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Article by Sarah Hamilton-Walker | 1st April 2018

Action on Allergies

With an estimated 21 million of us living with an allergy, we look at common allergies and symptoms.

This year’s Allergy Awareness Week runs from 23rd-29th April and the theme is travelling with allergy. The event is organised annually by Allergy UK, the leading national charity dedicated to supporting those with allergies (www.allergyuk.org).

It is estimated that 21 million people in the UK live with allergic disease, and they are thought to affect more than one in four people at some point in their lives. Put simply, an allergy is the response of the body’s immune system to normally harmless substances, such as pollens, foods, and house dust mite. Whilst in most people these substances (allergens) pose no problem, in allergic individuals their immune system identifies them as a ‘threat’ and produces an inappropriate response.

The most common causes of allergic reactions are:

• Grass and tree pollen – an allergy to these is known as hay fever (allergic rhinitis).
• Proteins secreted from house dust mites.
• Mould – these can release small particles into the air that you can breathe in.
• Foods particularly nuts, fruit, shellfish, eggs or cow’s milk.
• Insects bites and stings, such as wasps and bees.
• Medication, including ibuprofen, aspirin, and certain antibiotics.
• Household chemicals, including those
in detergents and hair dyes.
• Pets such as cats and dogs, and other furry or hairy animals such as horses, rabbits and guinea pigs.

Common allergies & symptoms

Allergies are particularly common in children. Some allergies go away as a child gets older, although many are life-long. Adults can develop allergies to things they weren’t previously allergic to.

Having an allergy can be a nuisance and affect your everyday activities, but most allergic reactions are mild and can be largely kept under control. Severe reactions can occasionally occur, but these are uncommon.

When a person comes into contact with a particular allergen they are allergic to, a reaction occurs usually with a few minutes. This begins when the allergen (for example, pollen) enters the body, triggering an antibody response. When the allergen comes into contact with the antibodies, these cells respond by releasing certain substances, one of which is called histamine. These substances cause swelling, inflammation and itching of the surrounding tissues, which is extremely irritating and uncomfortable.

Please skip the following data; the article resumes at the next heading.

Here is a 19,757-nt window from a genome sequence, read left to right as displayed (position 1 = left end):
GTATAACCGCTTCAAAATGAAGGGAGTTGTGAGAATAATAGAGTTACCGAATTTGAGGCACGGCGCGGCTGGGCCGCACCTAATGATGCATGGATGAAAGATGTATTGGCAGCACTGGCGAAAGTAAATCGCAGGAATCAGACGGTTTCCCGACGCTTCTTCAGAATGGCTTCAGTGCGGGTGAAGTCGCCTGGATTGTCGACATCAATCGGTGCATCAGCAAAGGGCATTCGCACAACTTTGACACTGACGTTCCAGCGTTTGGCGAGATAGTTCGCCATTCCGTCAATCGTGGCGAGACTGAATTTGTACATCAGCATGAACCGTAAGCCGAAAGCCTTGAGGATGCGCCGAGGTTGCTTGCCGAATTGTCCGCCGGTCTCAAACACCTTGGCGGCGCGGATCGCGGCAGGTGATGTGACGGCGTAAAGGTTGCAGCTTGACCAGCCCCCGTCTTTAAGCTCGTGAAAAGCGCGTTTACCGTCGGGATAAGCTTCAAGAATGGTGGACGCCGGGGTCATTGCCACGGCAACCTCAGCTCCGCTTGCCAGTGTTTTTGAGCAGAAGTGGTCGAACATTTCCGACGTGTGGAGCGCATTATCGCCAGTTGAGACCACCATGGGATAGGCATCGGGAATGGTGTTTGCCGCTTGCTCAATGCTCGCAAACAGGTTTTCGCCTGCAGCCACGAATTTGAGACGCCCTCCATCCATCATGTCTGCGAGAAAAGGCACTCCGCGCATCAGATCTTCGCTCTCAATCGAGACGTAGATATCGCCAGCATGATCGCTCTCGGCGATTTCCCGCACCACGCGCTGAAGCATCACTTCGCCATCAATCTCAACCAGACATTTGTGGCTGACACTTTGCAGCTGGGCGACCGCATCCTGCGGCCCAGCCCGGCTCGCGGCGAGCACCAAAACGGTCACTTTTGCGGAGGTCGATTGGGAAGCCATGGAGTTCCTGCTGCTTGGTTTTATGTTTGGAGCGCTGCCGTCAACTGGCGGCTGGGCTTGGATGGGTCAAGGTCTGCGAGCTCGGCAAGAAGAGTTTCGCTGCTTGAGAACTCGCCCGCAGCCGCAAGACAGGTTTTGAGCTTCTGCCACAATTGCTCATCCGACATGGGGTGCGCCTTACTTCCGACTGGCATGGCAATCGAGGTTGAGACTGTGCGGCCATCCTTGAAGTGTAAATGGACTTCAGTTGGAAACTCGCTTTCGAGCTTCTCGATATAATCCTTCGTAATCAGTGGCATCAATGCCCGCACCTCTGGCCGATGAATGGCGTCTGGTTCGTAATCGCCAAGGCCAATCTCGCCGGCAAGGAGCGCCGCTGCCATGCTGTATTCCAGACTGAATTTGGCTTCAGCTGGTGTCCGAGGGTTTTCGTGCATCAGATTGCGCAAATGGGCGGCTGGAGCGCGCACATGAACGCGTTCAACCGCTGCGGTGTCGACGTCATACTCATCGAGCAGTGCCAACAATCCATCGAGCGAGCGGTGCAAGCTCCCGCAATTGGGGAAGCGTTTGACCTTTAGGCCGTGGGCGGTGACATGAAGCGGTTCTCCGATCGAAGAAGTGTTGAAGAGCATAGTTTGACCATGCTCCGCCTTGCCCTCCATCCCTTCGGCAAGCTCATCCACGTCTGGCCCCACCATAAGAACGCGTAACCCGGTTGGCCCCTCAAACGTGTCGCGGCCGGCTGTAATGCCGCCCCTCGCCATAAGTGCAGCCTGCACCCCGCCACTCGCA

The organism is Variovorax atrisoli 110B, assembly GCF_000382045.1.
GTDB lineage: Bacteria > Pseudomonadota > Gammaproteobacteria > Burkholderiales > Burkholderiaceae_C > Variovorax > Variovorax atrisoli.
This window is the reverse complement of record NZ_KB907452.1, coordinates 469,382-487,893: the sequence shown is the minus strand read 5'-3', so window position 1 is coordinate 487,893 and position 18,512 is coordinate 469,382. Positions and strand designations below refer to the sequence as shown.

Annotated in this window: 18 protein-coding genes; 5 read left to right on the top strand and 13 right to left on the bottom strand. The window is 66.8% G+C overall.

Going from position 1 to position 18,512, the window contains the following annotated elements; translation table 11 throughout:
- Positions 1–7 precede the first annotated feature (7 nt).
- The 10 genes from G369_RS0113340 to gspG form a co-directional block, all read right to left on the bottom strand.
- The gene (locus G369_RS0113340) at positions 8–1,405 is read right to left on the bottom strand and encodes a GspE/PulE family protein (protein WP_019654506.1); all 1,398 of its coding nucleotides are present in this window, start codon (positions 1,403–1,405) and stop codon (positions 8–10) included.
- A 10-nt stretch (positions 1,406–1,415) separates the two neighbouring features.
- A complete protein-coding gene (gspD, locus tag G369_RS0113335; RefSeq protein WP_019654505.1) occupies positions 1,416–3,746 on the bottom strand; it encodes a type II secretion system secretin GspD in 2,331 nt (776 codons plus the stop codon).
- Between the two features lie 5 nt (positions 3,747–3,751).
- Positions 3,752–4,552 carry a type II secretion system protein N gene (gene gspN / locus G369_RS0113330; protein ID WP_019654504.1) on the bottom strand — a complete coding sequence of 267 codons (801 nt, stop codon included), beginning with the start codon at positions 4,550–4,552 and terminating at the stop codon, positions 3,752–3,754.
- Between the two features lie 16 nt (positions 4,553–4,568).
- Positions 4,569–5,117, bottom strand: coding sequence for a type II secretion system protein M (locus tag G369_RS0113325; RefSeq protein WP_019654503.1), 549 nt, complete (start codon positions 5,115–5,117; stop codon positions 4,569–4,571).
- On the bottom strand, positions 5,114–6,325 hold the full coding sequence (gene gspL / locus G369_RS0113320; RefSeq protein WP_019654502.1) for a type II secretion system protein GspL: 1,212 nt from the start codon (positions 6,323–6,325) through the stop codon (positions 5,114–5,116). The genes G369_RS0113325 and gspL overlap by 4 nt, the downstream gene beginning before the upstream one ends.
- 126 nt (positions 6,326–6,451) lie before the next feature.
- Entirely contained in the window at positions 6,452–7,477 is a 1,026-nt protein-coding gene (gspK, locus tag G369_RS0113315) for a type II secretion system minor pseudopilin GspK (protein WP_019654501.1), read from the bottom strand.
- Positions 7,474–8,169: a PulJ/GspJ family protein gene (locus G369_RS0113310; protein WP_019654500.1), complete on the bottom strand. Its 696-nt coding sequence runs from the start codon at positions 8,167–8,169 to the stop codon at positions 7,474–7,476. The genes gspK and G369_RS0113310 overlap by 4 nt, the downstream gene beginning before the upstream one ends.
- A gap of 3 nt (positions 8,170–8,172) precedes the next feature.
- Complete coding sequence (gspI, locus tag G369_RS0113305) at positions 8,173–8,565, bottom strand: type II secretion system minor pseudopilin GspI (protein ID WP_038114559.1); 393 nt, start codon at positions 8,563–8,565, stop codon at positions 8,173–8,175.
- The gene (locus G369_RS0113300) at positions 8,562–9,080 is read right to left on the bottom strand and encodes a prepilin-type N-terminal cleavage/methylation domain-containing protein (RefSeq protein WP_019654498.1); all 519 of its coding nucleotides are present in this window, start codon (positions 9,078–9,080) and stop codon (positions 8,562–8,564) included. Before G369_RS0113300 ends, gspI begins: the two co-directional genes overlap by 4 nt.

Most allergic reactions are mild, but occasionally a severe reaction, called anaphylaxis or anaphylactic shock, can occur. This is a medical emergency and needs urgent treatment.

Common symptoms of an allergic reaction include:

• Sneezing.
• Wheezing and coughing.
• A runny or blocked nose.
• A red, itchy rash/hives.
• Swelling.
• Itchy eyes, ears, lips throat and mouth.

Diagnosing an allergy

The first step in managing an allergy is identifying the cause(s) of the problem. Diagnosing an allergy can be difficult since the symptoms may be similar to other conditions.

If you think you may be allergic to something and do not know what it is, you should start to keep a record of your symptoms. In particular, the following information may help your doctor make a diagnosis:

• Do your symptoms occur at any particular time of the day?
• Do you only get symptoms at certain times of the year?
• Do you suffer more at night-time or during the day?
• Do your symptoms occur when you are in the house as well as outside?
• Does exposure to animals/pets bring on your symptoms?
• Do you think that any food or drink brings on your symptoms?
• Do the symptoms occur every time you come into contact with the allergen?
• Do your symptoms improve when you are on holiday?

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